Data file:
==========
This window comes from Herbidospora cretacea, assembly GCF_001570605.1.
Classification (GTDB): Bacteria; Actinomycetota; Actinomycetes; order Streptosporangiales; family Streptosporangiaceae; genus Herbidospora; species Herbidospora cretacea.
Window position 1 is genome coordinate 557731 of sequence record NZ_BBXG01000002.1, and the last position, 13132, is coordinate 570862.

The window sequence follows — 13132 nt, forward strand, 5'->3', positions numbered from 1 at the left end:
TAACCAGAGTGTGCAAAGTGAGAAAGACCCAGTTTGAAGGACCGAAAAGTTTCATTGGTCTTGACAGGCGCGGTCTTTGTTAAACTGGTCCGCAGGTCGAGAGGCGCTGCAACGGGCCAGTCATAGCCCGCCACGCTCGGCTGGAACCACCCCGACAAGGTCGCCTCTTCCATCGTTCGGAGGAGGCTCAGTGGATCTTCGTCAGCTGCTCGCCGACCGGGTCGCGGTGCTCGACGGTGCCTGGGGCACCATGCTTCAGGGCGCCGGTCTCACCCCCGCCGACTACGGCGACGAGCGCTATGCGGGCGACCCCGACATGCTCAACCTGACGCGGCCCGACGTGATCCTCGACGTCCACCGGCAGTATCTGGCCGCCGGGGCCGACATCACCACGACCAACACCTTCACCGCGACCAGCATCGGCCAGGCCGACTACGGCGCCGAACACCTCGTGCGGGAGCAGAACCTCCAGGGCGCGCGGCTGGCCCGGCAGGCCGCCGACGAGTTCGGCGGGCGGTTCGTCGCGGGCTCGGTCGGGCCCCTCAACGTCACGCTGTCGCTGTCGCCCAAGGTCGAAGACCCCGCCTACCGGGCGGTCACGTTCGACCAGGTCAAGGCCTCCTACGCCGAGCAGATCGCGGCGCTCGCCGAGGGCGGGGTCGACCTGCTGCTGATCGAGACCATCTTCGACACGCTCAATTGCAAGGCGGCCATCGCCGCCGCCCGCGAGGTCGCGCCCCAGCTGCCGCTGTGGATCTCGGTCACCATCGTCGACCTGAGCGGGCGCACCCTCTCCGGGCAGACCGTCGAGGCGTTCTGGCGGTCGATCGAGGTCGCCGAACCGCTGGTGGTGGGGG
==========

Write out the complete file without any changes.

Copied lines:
This window comes from Herbidospora cretacea, assembly GCF_001570605.1.
Classification (GTDB): Bacteria; Actinomycetota; Actinomycetes; order Streptosporangiales; family Streptosporangiaceae; genus Herbidospora; species Herbidospora cretacea.
Window position 1 is genome coordinate 557731 of sequence record NZ_BBXG01000002.1, and the last position, 13132, is coordinate 570862.

The window sequence follows — 13132 nt, forward strand, 5'->3', positions numbered from 1 at the left end:
TAACCAGAGTGTGCAAAGTGAGAAAGACCCAGTTTGAAGGACCGAAAAGTTTCATTGGTCTTGACAGGCGCGGTCTTTGTTAAACTGGTCCGCAGGTCGAGAGGCGCTGCAACGGGCCAGTCATAGCCCGCCACGCTCGGCTGGAACCACCCCGACAAGGTCGCCTCTTCCATCGTTCGGAGGAGGCTCAGTGGATCTTCGTCAGCTGCTCGCCGACCGGGTCGCGGTGCTCGACGGTGCCTGGGGCACCATGCTTCAGGGCGCCGGTCTCACCCCCGCCGACTACGGCGACGAGCGCTATGCGGGCGACCCCGACATGCTCAACCTGACGCGGCCCGACGTGATCCTCGACGTCCACCGGCAGTATCTGGCCGCCGGGGCCGACATCACCACGACCAACACCTTCACCGCGACCAGCATCGGCCAGGCCGACTACGGCGCCGAACACCTCGTGCGGGAGCAGAACCTCCAGGGCGCGCGGCTGGCCCGGCAGGCCGCCGACGAGTTCGGCGGGCGGTTCGTCGCGGGCTCGGTCGGGCCCCTCAACGTCACGCTGTCGCTGTCGCCCAAGGTCGAAGACCCCGCCTACCGGGCGGTCACGTTCGACCAGGTCAAGGCCTCCTACGCCGAGCAGATCGCGGCGCTCGCCGAGGGCGGGGTCGACCTGCTGCTGATCGAGACCATCTTCGACACGCTCAATTGCAAGGCGGCCATCGCCGCCGCCCGCGAGGTCGCGCCCCAGCTGCCGCTGTGGATCTCGGTCACCATCGTCGACCTGAGCGGGCGCACCCTCTCCGGGCAGACCGTCGAGGCGTTCTGGCGGTCGATCGAGGTCGCCGAACCGCTGGTGGTGGGGG